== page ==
In the Franco-Prussian War of 1870 between France and Prussia, Victoria was still pro-Prussian, though she welcomed the French empress Eugénie and allowed her and the emperor to live at Chislehurst. In 1873 Prime Minister William Gladstone (1809–1898) resigned, and in 1874, to Victoria's delight, Benjamin Disraeli (1804–1881) became prime minister, the chief advisor to the throne. He called the plump, tiny queen "The Faery" and admitted he loved her. That same year Victoria's son Prince Alfred married Marie, daughter of the Russian czar (king), who insisted she be called "Imperial," not "Royal Highness." This encouraged Victoria to look into officially assuming the title "Empress of India," which she did on May 1, 1876.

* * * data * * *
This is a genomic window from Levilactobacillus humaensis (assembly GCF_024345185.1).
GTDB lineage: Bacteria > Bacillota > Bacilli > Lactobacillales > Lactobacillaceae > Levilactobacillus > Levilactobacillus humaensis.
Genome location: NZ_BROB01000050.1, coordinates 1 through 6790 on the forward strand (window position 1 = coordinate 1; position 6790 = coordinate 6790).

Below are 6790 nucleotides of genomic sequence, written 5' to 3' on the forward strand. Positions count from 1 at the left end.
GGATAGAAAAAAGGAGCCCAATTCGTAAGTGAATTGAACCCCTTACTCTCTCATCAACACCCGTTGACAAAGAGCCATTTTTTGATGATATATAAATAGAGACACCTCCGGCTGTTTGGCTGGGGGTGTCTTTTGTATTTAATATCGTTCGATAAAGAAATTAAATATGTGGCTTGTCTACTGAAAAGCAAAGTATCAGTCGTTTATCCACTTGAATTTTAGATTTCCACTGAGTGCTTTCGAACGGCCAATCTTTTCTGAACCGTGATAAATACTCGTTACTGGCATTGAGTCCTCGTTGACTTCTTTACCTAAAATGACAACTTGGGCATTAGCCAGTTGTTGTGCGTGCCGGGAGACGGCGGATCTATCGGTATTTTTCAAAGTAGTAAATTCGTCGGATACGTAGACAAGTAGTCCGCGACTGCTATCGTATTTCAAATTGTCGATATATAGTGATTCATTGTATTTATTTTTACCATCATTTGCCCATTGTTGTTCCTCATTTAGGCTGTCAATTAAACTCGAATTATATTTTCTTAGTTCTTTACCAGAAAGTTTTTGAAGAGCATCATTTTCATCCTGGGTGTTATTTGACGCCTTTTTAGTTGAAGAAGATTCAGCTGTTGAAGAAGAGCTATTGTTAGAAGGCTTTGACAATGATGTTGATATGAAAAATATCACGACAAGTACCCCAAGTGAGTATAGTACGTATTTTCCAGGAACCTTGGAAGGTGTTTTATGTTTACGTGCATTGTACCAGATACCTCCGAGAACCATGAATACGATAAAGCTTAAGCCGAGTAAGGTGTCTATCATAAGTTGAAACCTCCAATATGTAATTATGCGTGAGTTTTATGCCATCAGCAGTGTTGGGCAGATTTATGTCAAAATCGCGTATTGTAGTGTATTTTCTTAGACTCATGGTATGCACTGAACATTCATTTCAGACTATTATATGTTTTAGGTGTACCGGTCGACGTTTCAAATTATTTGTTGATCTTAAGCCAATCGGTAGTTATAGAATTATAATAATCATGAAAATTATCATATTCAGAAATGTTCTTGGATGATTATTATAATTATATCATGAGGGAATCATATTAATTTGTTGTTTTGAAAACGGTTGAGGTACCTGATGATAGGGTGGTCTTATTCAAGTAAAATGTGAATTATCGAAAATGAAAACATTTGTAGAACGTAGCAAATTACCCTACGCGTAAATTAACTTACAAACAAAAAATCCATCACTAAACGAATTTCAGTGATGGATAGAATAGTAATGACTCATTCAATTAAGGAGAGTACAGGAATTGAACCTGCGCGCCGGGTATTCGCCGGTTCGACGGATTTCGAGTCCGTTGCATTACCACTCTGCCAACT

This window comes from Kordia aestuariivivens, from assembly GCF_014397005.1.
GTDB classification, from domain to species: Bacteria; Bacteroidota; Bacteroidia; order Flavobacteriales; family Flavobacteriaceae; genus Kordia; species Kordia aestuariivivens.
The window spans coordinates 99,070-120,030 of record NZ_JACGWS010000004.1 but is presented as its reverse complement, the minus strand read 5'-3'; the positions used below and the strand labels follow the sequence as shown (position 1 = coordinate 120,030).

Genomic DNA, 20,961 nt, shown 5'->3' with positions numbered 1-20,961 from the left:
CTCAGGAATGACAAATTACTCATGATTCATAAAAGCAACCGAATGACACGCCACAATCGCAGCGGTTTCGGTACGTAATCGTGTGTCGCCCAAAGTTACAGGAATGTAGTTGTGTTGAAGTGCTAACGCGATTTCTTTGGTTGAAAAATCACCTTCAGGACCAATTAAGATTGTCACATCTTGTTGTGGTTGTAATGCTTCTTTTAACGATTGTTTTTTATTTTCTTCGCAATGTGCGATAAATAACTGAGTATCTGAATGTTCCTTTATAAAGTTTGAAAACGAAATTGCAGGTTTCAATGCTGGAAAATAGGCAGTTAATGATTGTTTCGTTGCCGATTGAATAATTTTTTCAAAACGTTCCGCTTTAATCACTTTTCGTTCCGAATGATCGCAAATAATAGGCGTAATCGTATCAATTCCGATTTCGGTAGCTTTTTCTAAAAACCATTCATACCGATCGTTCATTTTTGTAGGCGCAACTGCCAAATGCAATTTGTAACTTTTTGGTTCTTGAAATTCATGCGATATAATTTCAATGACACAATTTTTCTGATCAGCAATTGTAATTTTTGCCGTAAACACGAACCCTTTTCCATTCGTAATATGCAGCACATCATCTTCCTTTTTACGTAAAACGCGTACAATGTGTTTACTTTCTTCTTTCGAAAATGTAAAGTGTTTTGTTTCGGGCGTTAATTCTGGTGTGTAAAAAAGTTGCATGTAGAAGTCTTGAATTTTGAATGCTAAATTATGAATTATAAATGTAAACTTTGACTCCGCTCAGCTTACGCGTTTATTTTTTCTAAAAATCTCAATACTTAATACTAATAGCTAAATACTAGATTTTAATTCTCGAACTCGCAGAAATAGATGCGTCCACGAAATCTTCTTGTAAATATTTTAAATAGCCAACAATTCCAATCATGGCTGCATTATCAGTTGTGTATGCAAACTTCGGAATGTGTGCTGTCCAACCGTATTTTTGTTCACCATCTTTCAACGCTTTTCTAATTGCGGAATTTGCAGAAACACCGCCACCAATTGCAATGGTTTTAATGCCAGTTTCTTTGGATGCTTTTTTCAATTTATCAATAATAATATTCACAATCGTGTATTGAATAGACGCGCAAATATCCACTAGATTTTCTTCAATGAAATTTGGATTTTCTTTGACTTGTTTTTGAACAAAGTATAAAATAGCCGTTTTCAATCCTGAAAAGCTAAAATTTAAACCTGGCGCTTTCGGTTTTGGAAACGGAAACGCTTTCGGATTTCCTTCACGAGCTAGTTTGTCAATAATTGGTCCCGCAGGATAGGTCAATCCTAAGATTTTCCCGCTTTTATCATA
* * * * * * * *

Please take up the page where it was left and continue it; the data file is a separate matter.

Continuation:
In 1875 Disraeli bought the majority of the Suez Canal, a key waterway for trade in the Mediterranean Sea, from the bankrupt Khedive of Egypt. That same year Gladstone roused the country with stories of "Bulgarian atrocities" where twelve thousand Bulgarian Christians had been murdered by the Turks. In 1877 Russia declared war on Turkey; Victoria and Disraeli were pro-Turk, sending a private warning to the czar of Russia that, were he to advance, Britain would join in the fight against Russia. In 1878 at the Congress of Berlin, Disraeli obtained, as he told Victoria, "peace with honour."